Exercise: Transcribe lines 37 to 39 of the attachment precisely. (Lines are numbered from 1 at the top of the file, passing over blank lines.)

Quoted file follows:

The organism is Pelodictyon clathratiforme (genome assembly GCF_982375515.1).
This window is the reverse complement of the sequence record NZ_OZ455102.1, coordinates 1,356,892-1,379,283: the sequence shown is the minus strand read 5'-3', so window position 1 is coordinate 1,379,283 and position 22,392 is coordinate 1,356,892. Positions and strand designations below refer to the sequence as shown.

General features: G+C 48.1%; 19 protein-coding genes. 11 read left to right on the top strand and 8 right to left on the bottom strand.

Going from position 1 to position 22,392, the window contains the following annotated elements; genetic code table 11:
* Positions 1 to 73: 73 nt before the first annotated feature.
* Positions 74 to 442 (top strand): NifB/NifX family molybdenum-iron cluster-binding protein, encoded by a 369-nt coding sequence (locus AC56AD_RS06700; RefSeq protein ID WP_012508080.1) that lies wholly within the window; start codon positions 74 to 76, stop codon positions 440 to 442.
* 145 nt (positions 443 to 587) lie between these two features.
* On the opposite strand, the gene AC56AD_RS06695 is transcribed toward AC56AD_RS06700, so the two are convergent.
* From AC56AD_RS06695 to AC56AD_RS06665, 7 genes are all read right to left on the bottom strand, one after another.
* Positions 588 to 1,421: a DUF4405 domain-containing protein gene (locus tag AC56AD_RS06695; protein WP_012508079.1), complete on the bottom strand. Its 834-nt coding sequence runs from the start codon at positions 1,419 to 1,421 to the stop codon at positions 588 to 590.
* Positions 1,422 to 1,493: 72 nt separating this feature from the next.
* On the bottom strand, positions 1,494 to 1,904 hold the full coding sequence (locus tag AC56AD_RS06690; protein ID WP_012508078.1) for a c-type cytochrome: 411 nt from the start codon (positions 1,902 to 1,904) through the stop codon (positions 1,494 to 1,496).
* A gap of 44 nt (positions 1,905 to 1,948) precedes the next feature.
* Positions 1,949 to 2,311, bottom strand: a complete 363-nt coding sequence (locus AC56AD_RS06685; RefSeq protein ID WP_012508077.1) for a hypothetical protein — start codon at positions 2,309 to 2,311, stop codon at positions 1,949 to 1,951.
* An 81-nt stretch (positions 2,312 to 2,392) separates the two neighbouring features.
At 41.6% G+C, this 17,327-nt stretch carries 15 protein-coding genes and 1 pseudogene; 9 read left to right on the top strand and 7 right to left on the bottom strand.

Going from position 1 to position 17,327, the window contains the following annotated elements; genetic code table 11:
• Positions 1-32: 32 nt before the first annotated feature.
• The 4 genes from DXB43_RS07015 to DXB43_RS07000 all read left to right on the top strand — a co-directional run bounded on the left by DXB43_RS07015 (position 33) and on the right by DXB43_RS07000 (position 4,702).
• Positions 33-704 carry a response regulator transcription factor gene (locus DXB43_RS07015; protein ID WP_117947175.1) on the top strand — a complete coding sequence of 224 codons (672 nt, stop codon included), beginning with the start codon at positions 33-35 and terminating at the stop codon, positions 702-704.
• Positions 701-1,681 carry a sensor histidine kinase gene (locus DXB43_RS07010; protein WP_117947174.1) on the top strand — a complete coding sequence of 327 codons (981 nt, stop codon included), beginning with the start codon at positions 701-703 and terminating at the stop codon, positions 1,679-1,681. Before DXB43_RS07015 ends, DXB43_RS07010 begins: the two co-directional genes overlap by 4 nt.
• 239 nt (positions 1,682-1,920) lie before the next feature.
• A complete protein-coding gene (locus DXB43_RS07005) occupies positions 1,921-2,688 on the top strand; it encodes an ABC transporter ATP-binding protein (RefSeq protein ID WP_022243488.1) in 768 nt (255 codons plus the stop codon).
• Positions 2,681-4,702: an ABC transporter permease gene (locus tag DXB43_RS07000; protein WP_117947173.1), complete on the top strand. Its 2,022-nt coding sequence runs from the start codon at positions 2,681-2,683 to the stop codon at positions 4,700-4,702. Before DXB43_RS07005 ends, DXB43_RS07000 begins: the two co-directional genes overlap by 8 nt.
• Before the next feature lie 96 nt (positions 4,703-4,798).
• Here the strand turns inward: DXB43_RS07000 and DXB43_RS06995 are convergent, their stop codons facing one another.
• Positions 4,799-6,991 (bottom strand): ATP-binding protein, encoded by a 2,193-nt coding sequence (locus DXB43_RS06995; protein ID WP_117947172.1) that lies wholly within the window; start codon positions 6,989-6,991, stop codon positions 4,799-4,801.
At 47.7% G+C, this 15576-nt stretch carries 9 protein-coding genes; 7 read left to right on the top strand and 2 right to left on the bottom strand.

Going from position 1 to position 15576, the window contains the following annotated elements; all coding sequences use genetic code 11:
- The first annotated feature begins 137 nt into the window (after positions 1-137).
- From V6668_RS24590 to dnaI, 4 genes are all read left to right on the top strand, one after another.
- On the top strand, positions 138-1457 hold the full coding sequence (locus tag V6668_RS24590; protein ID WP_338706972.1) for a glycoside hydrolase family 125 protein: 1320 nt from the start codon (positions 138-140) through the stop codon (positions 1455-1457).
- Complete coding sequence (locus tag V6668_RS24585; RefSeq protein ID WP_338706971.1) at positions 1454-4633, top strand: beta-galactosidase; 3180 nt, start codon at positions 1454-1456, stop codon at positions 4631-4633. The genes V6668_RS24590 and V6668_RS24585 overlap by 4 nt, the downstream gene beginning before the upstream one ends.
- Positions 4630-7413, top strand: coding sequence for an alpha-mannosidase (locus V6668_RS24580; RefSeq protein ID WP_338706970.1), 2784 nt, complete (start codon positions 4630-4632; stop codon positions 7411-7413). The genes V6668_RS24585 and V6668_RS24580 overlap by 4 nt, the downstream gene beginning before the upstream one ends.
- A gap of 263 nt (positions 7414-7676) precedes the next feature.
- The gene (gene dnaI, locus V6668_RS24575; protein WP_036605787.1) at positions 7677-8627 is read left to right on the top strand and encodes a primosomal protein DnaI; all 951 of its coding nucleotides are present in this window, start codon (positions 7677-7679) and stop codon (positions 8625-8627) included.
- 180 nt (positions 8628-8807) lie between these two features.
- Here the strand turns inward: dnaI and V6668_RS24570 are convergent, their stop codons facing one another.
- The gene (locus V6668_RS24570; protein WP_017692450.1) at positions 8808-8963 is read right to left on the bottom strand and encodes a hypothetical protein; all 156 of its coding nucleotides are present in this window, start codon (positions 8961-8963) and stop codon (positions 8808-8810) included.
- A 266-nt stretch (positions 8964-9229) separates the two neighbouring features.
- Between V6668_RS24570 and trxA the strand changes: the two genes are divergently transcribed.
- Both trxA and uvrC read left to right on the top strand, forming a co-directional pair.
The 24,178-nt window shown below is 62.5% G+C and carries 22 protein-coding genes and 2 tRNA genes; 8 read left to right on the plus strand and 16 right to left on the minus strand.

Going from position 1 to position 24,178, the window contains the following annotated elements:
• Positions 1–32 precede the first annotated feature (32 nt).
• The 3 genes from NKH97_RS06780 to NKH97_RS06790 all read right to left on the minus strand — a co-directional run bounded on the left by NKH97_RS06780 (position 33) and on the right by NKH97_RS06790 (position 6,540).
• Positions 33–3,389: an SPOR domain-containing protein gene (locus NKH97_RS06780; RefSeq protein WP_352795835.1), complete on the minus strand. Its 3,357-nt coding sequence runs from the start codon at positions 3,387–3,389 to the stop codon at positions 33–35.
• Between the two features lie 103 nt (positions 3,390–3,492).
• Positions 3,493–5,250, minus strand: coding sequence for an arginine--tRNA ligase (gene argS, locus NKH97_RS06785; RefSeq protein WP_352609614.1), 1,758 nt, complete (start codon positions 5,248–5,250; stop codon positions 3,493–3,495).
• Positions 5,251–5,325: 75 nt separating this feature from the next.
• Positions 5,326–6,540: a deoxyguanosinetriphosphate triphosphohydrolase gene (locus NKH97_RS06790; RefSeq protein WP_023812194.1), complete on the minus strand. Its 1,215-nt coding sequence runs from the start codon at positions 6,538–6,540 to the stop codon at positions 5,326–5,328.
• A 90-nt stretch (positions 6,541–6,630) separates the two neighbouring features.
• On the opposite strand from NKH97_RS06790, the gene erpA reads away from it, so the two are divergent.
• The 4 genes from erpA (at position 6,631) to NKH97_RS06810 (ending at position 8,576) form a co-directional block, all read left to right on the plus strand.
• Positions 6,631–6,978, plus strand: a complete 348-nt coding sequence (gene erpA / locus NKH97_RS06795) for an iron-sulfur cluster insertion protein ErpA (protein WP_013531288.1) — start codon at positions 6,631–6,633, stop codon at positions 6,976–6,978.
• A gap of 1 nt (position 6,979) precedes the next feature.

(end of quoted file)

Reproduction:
- 180 nt (positions 8628-8807) lie between these two features.
- Here the strand turns inward: dnaI and V6668_RS24570 are convergent, their stop codons facing one another.
- The gene (locus V6668_RS24570; protein WP_017692450.1) at positions 8808-8963 is read right to left on the bottom strand and encodes a hypothetical protein; all 156 of its coding nucleotides are present in this window, start codon (positions 8961-8963) and stop codon (positions 8808-8810) included.